September 19, 2016 by Lyn Thorne-Alder
“Class,” Enrie agreed. She took Saydrie’s offered hand, bowed to both women much as he had, and waited the half-second for Taikie to do the same before they strolled out of there.
Holding Saydrie’s hand let her control the pace to that stroll; she was pretty sure if she hadn’t been, they’d have been running. She waited until they were well out of there before she whispered “what’s wrong?”
“You can’t feel it? Something is just… well, wrong, out of tune, with her, the strange one. Something is… she is not singing with the Three.”
Taikie came to a stop. “Say that again? No, wait, say it in Bitrani, please.”
“What?” Enrie frowned. Taikie didn’t speak Bitrani.
Saydrie repeated his sentence in Bitrani. Taiki nodded firmly, not smiling but still somehow looking satisfied. “I thought so. There’s an old word in engineering texts, it’s another word for aether. It comes from a Bitrani phrase…”
“Oh, that means singing with the Three?” Enrie nodded, but then felt herself frowning. “Wait, so you’re saying that…” it seemed like a bad idea to say her name, “…her aether is wrong somehow? Or… missing? Wait! Saydrie can sense aether flows? Humanic aether?”
“…Which isn’t even supposed to exist,” Taikie pointed out triumphantly.
Saydrie was looking back and forth between the two of them uncertainly. “Yes? That is, I thought everyone could, and that’s part of why we thought Instructor Pelnyen was being so silly? I can sense other flows, too, but sensing humanic aether is the easiest. It — well, it swirls everywhere.”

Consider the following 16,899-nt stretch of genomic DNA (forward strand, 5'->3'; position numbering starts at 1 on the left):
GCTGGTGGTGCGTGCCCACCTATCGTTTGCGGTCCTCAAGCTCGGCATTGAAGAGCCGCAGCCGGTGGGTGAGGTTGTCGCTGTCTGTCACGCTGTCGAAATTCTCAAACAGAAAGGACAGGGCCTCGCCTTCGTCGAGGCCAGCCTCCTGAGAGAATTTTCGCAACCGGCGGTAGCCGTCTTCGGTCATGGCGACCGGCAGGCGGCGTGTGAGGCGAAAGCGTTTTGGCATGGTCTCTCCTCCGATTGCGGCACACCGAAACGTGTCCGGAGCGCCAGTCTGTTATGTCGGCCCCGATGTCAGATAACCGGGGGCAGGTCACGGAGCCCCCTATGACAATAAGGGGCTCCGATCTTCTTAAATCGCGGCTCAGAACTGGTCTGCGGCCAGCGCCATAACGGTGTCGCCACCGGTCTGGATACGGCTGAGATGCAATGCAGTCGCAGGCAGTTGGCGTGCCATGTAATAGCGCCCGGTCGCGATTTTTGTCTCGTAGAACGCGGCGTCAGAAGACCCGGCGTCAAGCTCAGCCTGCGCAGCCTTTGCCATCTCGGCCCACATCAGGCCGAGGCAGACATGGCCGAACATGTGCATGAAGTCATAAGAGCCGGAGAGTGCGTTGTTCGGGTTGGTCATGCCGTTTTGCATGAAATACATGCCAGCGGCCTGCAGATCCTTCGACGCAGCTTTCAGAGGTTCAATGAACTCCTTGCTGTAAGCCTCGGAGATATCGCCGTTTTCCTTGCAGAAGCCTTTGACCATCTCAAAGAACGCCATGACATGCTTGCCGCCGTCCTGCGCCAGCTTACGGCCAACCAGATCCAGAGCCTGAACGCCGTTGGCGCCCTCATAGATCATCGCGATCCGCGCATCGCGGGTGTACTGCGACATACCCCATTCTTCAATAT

Enrie thought she might be staring at him. A glance at Taikie suggested that she definitely was staring. Enrie coughed. “That’s… Wow. I’ve never been able to sense any sort of aether.”
“That’s why, when our monks go to meditate, they find places as far from other people as possible. The sound of the Three is much louder when you don’t have the noise of people all around you. Mountaintops,” Saydrie added thoughtfully, “those are supposed to be the best. Or way out in the middle of the ocean.”
“…Saydrie can hear humanic aether,” Taikie mused slowly. “Saydrie, you can…”
Enrie cut her off apologetically. “Taikie… later? I hope? It’s just that… what did you mean, she wasn’t connected with the Three?”
“Singing with the Three. Sometimes, people who are touched in the head, their aether is wrong. Sometimes you end up with the ones who can’t deal with other people, or who can’t follow the rules? Sometimes they sound wrong, feel wrong, too.” Saydrie shrugged uncomfortably. “I don’t know what it is with her, with Lirnilalie,” his voice dropped down to a whisper, “but it’s really unpleasant to be anywhere near her.”
“That…” Enrie considered. “That’s really useful information.”
She had no idea what she was going to do with that information yet. She had a bag full of notes about the treaty. She had two enemies, one of who was wrong-in-the-aether, the other one of whom was also the mother of a school rival. She wasn’t going to convince Instructor Pelnyen that humanic aether existed by bringing Saydrie as proof, especially not now. She had nothing to gloat about. Still, she wanted to hug Saydrie.